3. "iotClient.setAWSDomain("arn:aws:iot:us-east1:123456789059:thing/mything");"

        Change the ARN to the API Endpoint for the Thing:
        Go to your Thing in IoT > Manage > Things > your_thing > Interact
        There should be a HTTPS Endpoint. Copy and replace your ARN above.

      4. Thanks Dan. That got rid of the SSL error but I don't see the shadow updating and I still get a stack trace dump after the second connect. Screen looks like this:
        POST /things/mything/shadow/ HTTP/1.1
        Content-Type: application/json
        Connection: close
        Content-Length: 55
        x-amz-content-sha256: bdb51165355e3b0891aad7a217b3aa5749df14a0c02646a05bd47b0044c1b012
        x-amz-date: 20180215T200125Z
        Authorization: AWS4-HMAC-SHA256 Credential=ABCD...............EFGH/20180215/us-east-1/iotdata/aws4_request,SignedHeaders=content-type;host;x-amz-content-sha256;x-amz-date,Signature=c1ac10a3b64453e45678901254b26c424d6c73e17ce2f74346108559ab7e100f


        I hard coded the temp and hum variables just to try the sketch.

        Exception (29):
        epc1=0x4010443e epc2=0x00000000 epc3=0x00000000 excvaddr=0x00000000 depc=0x00000000

        ctx: cont
        sp: 3fff0610 end: 3fff0b60 offset: 01a0

        Could my libraries be different than yours?


    2. FYI - I got my libraries from:

      1. Could be library related. I am using

        Also as noted in my steps use ESP8266 library 2.3.0. Version 2.4.0 was giving me issues with aws-sdk-arduino-esp8266 and some other libs.

      2. I tried going back to 2.3 but the stack trace remained. I believe my library is now the same as yours. It appears to run for one to to cycles but nothing shows up on the shadow. Still working it although it will be a couple of days before I can get back to it.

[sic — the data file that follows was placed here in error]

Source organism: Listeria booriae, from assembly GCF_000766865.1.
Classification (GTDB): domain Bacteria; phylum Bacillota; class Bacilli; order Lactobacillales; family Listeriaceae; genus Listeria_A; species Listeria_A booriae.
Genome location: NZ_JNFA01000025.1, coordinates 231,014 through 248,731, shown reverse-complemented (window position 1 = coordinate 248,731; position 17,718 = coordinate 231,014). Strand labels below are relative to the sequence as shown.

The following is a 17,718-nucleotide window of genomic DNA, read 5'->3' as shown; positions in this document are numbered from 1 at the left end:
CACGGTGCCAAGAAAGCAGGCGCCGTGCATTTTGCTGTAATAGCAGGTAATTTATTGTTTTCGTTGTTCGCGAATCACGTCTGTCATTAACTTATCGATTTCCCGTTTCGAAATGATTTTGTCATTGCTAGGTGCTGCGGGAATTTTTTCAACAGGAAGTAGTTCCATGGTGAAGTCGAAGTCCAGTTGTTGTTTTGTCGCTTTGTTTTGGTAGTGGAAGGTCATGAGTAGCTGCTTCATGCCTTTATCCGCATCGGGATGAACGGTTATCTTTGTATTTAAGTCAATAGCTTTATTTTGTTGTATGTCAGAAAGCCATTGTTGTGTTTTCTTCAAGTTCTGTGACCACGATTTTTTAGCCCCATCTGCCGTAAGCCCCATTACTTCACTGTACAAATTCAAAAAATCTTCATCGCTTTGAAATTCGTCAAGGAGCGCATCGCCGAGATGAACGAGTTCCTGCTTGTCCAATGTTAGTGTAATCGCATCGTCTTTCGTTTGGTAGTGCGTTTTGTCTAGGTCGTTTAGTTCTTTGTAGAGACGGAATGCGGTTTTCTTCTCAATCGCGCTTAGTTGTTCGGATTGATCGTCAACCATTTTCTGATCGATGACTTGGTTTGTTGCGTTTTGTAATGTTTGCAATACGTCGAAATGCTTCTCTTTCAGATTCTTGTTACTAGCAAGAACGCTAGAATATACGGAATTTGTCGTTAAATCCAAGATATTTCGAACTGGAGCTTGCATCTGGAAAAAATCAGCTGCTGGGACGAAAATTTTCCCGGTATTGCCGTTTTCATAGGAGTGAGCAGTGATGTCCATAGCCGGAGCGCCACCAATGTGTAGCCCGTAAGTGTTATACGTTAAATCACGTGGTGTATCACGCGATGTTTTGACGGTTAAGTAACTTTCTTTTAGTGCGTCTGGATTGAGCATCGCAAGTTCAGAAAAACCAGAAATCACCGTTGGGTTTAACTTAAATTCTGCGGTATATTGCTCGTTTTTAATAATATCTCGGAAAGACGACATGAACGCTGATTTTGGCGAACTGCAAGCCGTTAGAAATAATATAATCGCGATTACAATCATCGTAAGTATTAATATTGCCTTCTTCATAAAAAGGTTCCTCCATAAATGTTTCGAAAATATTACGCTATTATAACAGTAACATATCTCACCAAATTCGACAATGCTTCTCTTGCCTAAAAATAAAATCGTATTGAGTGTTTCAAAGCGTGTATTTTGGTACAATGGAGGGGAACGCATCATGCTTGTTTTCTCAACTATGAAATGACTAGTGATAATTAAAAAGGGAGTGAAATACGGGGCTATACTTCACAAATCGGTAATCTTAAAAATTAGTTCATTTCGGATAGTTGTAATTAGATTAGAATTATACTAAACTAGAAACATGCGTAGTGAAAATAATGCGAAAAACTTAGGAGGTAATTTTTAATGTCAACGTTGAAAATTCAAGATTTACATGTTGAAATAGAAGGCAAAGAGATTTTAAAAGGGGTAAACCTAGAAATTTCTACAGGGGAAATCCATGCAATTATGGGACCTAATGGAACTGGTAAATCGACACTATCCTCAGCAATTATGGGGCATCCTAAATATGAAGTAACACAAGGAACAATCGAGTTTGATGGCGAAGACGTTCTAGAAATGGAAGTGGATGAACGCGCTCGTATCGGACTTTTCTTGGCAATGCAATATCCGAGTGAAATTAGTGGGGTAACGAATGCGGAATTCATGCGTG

Thanks for the help.

      3. This comment has been removed by the author.

    3. Dan,
      I got rid of the stack dump y reloading which is 10 commits ahead offuzzyhandle and had an update to AWSClient4 for buffer overflow.
      So now it runs fine on the ESP8266 but I do not see updates to my thing shadow when I navigate to my "thing" shadow page. I get no errors on the connection even when I set debug to SSL+(everything there). ANy ideas how to troubleshoot are welcome. In the mean time I am going to create another "thing" and put it all in the sketch to see if it is in the thing or the sketch.

    4. I got the same problem, ESP8266 connect with AWS, but when navigate to Manage -> Things -> Your Thing -> Shadow didn't be updated. I Saw in AWS IoT Monitor that ESP8266 did the connection successfully, however it didn't publish anything.

      1. yes Ayrton. Same thing. I can see that it does connect but nothing happens to the shadow. I have a feeling that AWS IoT has changed since this example and something else is needed that is not explained here. Unfortunately, AWS monitoring tools are terrible. Cloudwatch gives another way to monitor, but there is no telling if there was an error or what the request is actually doing. I also believe that the library used here has changed and depending where you et it will depend on our success.
        For example, the Schm1tz1 version mentioned above had a buffer overflow problem in Client4.cpp. There are other changes but there is no way that I can see to instrument the process through the library. Turning on debug in Arduino does not show any errors.

      2. I will take a look at my setup to see if we can identify the discrepancy. Everything is still working for me.

      3. Outstanding article. The only snags I hit were:
        1. Not paying careful enough attention to the versions of various libraries and drivers.
        2. Somehow I got through it without assigning permissions to my IOT user.
        Now it's working fine!

        Thank you very much!!! Now on to part 3!

    5. Hey Need to clarify some doubt like I have code for one of my wireless sensor but there is no library available in arduino then
      How can I be able to integrate the code so that it will work with AWS platform ?

      for the reference this is my code

      and want to use it with ESP8266 and AWS IOT client would it be possible to use ?

    6. Thanks for the article and am keen to see part 3 :-) I've had no problem in connecting my esp8266 nodeMCU to AWS; albeit it took me too long to discover that there should not be a trailing '/' in the config:
      should be:

      Having said that, my implementation is also not stable using the libraries as suggested (version 2.3.0 and I've even used the AWS-SDK example code which failed after about 10 mins.